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IN HIS FASCINATING COMPENDIUM of London during the mid-1800s, Henry Mayhew described everything from costermongers’ comestibles to mudlarkers’ low-tide Thames treasures.
Recalling classic Charles Laughton flicks got me researching another of Mayhew’s topics: London’s reciters, specialized buskers engaging in street performances with the hopes of gratuities. Here are tidbits gleaned from Mayhew as well as from Turner Classic Movies and my usual Internet sleuthing.
Street Reciters, Mid-1800s. Mayhew recounts, “Street reciters are somewhat scarce now-a-days, and I was a long time before meeting with one…. At length I heard that some street actors, as they call themselves, lived in court in the City. There were two of them—one a lad, who was dressed in a man’s ragged coat and burst boots, … the other decently attired in a black paletot [double-breasted overcoat] with a flash white-and-red handkerchief, or ‘fogle’ as the costermongers call it, jauntily arranged so as to bulge over the closely-buttoned collar of his coat.”
Modest, But Well-Spoken. Mayhew described the lad: “He had a bright, cheerful face, … and altogether appeared so different from the generality of street lads, that I felt convinced that he had not long led a wandering life, and that there was some mystery connected with his present pursuits.”
Mayhew observed, “He had picked up several of the set phrases of theatrical parlance, such as, ‘But my dream has vanished in air,’ or, ‘I felt that a blight was on my happiness,’ and delivered his words in a romantic tone, as though he was acting on a stage.”
The Lad’s Othello. “He volunteered to show me his declamatory powers, and selected ‘Othello’s Apology.’ He went to the back of the room, and after throwing his arms about him for a few seconds, as if to inspire himself, he started off.”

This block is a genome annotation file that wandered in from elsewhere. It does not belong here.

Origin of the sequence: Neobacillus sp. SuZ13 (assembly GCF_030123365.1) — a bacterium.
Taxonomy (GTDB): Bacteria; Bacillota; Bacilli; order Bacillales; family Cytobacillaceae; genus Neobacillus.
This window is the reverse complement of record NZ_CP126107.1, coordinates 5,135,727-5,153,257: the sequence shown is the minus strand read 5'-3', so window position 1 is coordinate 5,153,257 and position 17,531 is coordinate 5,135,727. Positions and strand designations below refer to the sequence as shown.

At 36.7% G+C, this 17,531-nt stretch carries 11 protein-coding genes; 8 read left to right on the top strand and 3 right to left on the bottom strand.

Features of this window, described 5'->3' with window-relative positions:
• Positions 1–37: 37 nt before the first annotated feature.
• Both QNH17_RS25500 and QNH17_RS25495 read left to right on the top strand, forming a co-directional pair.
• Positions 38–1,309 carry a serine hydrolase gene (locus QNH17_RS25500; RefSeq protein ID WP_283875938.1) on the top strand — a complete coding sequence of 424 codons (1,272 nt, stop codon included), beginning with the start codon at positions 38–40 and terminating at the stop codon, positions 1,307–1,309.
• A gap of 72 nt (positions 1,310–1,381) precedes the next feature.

“No sooner did he deliver his ‘Most potent, grave, and reverend Signiors,’ than I was surprised to hear him assume a deep stomachic voice—style evidently founded upon the melodramatic models at minor theatres. His good-looking face, however, became flushed and excited during the delivery of the speech, his eyes rolled about, and he passed his hands through his hair combing it with his fingers till it fell wildly about his neck like a mane.”
“When he finished the speech,” Mayhew said, “he again relapsed into his quiet ways, and resuming his former tone of voice, seemed to think that an apology was requisite for the wildness of his acting, for he said, ‘When I act Shakespeare I cannot restrain myself,—it seems to master my soul.”
Charles Laughton, Reciter—London and Red Gap. So too could this describe famous British actor Charles Laughton, 1899–1962. I am addicted to movies of the 1930s, and two of them feature Charles Laughton as reciter. In Ruggles of Red Gap, 1935, he’s an English valet whose service is won in a poker game by nouveau-riche American Egbert Floud of wild-west Red Gap. It’s a charming comedy, a high point of which is Ruggles affirming his belief in America by reciting the entire Gettysburg Address in a local saloon.
Sidewalks of London, 1938, is a bit more complex, a British movie in which busker Charles Laughton teams up with talented pickpocket Vivien Leigh, only to have her reject him when she’s offered a Hollywood contract. The flick has had other names: St. Martin’s Lane, London After Dark, and Partners of the Night.
Vivien Leigh, Less Than Gracious? Befitting her role (one of her first of any significance), Leigh didn’t get along with Laughton during the film’s production. As reported in Wikipedia, “In Alexander Walker’s biography of Leigh, Larry Adler is quoted as saying that Leigh was difficult to work with. He said, ‘She didn’t like Charles and he didn’t like her. But he was much more professional. One weekend there were a few close-ups of Vivien to be done outside a theater and Charles, who invariably went down to the country with Elsa (Lanchester) at weekends, stayed up in town to “feed” Vivien lines from behind the camera. I doubt if she’d have done as much for him. [Laurence] Olivier would show up on the set and they’d disappear into her dressing-room and it was quite a business to get her back to work.’ Olivier would show up on the days that Leigh was to shoot love scenes with the handsome Rex Harrison.”
Wikipedia also notes, “Editor Hugh Stewart called it ‘a dreadful film.’ ” I beg to differ; I find it charming and wistful.” ds
© Dennis Simanaitis, SimanaitisSays.com, 2023